The CMA's report went on to say that Microsoft has a history of buying studios and making their games exclusive to Microsoft platforms. Indeed, after Microsoft bought ZeniMax, it plans to have Starfield and Redfall be exclusive to Xbox on console, and also released on PC.

"The CMA provisionally found that weakening competition by restricting the access that other platforms have to Activision's games could substantially reduce the competition between Xbox and PlayStation in the UK, in turn harming UK gamers," it said. "Xbox and PlayStation compete closely with each other at present and access to the most important content, like CoD, is an important part of that competition. Reducing this competition between Microsoft and Sony could result in all gamers seeing higher prices, reduced range, lower quality, and worse service in gaming consoles over time."

The CMA is not closing the book on the proposed merger just yet, though. The government group provided a list of "remedies" that Microsoft could take to help get the deal approved. One such remedy is a very big one, and that would be a "partial divestiture" of Activision Blizzard. This could include Microsoft divesting of the Call of Duty business entirely, or divesting of the Activision business unit inside Activision Blizzard. A third remedy could be for Microsoft to divest of both the Activision and Blizzard divisions. In essence, this seems to read like the CMA is proposing that Microsoft would have an easier time getting the deal done if it drops Activision and the Call of Duty series from the proposed merger of Activision Blizzard.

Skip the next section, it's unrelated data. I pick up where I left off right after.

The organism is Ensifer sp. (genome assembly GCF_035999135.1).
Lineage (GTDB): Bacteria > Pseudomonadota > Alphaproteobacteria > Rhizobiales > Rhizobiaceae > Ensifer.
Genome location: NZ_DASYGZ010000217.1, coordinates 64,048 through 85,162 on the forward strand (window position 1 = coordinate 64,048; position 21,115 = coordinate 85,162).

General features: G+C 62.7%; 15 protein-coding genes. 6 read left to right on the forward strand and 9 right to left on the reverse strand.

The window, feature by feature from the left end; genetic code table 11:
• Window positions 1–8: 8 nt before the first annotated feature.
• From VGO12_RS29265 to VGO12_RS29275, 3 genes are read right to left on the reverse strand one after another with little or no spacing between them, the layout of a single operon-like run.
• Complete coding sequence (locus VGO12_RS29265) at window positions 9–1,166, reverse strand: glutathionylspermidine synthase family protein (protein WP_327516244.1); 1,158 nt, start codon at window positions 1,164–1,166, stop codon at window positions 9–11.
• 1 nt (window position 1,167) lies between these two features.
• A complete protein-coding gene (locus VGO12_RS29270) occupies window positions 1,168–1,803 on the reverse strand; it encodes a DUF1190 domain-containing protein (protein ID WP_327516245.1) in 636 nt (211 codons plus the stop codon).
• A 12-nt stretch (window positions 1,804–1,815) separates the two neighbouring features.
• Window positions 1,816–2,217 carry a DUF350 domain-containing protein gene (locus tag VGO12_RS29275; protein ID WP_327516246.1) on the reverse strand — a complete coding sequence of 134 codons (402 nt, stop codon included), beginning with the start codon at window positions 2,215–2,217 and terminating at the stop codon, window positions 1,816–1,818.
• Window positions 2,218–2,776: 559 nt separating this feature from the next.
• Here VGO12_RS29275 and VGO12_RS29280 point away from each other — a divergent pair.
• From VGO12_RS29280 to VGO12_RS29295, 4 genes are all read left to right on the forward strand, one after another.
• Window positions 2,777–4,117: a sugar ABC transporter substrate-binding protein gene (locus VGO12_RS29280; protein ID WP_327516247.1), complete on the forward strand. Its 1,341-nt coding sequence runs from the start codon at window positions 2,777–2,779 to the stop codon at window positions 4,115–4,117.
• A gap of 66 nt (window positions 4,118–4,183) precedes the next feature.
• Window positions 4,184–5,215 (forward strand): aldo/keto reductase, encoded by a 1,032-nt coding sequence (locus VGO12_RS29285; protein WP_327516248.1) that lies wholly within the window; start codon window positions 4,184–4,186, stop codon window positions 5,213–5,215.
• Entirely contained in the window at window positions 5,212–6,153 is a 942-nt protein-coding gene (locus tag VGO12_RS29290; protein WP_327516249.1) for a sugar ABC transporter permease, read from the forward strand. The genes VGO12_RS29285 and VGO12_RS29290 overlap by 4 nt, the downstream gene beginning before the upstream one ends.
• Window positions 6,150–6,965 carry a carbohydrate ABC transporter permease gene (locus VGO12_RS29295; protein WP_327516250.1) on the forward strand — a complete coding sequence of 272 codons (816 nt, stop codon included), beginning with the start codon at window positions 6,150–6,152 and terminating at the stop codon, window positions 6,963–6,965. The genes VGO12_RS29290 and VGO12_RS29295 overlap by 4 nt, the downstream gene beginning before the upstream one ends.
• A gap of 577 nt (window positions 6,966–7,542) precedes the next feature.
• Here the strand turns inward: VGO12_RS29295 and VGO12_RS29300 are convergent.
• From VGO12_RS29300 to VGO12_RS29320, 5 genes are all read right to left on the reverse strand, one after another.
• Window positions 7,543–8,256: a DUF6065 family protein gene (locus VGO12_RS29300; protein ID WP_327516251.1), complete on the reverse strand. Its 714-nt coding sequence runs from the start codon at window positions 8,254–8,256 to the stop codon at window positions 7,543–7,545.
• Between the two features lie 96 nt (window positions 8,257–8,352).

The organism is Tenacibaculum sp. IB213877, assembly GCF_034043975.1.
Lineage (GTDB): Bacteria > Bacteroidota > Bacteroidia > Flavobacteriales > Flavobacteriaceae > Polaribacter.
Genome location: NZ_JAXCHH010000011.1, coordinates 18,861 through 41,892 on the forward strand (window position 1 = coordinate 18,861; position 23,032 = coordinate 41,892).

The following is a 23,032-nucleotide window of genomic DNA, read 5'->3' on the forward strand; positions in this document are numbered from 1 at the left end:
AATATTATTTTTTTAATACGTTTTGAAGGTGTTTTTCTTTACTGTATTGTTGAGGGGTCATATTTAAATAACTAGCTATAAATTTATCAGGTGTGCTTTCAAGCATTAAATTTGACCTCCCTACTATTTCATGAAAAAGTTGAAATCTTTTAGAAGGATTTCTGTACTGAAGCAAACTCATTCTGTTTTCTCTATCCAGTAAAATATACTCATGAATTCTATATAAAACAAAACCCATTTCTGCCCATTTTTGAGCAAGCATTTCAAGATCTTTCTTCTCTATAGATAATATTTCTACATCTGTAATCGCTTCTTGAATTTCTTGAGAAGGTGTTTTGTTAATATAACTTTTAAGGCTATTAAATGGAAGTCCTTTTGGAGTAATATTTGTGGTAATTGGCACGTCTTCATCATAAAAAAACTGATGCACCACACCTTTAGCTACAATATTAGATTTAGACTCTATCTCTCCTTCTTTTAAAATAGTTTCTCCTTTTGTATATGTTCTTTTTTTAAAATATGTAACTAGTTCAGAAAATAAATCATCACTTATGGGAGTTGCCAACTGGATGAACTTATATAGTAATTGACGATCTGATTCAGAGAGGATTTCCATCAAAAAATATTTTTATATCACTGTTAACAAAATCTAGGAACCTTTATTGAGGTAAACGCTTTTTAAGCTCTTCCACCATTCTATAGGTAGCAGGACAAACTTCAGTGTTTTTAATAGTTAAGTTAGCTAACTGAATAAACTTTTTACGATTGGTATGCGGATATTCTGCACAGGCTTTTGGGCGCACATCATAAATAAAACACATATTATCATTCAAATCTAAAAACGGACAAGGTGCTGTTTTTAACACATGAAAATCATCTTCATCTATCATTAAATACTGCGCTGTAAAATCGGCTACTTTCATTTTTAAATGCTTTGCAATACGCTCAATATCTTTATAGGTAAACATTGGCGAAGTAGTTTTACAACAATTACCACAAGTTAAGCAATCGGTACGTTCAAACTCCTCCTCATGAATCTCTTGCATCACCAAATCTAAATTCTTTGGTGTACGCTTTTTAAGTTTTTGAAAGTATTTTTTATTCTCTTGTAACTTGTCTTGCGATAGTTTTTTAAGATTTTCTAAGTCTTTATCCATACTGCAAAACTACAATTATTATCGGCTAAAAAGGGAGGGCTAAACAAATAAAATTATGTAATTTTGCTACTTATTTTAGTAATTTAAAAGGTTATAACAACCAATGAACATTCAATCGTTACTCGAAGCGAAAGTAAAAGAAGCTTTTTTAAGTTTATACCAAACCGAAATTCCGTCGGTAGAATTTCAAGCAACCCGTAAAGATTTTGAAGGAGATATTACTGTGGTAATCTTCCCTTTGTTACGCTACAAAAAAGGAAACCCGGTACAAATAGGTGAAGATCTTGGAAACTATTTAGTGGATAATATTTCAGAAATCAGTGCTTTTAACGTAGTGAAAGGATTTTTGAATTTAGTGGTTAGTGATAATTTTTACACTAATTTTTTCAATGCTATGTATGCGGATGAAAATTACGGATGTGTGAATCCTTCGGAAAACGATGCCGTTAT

Microsoft has indeed said that its main reason for trying to buy Activision Blizzard is to get a foothold into the mobile game space via Activision Blizzard's Candy Crush series and other mobile properties. However, whether or not Microsoft would feel the buyout is worth it without Call of Duty remains to be seen. Keep checking back with GameSpot for the latest.

"We are committed to offering effective and easily enforceable solutions that address the CMA's concerns. Our commitment to grant long term 100% equal access to Call of Duty to Sony, Nintendo, Steam and others preserves the deal's benefits to gamers and developers and increases competition in the market," Microsoft executive Rima Alaily said in a statement. "75% of respondents to the CMA‘s public consultation agree that this deal is good for competition in UK gaming. When we say equal, we mean equal. 10 years of parity. On content. On pricing. On features. On quality. On playability."

The CMA will release its final report on or before April 26, 2023.

Activision Blizzard executive Lulu Cheng Meservey said, "We look forward to addressing the CMA's concerns, and we're confident this deal is good for players and good for competition in the gaming industry."

In the US, Microsoft's proposed buyout of Activision Blizzard is facing a tough road, too. The FTC has sued Microsoft to try to block the deal, and the case is pending.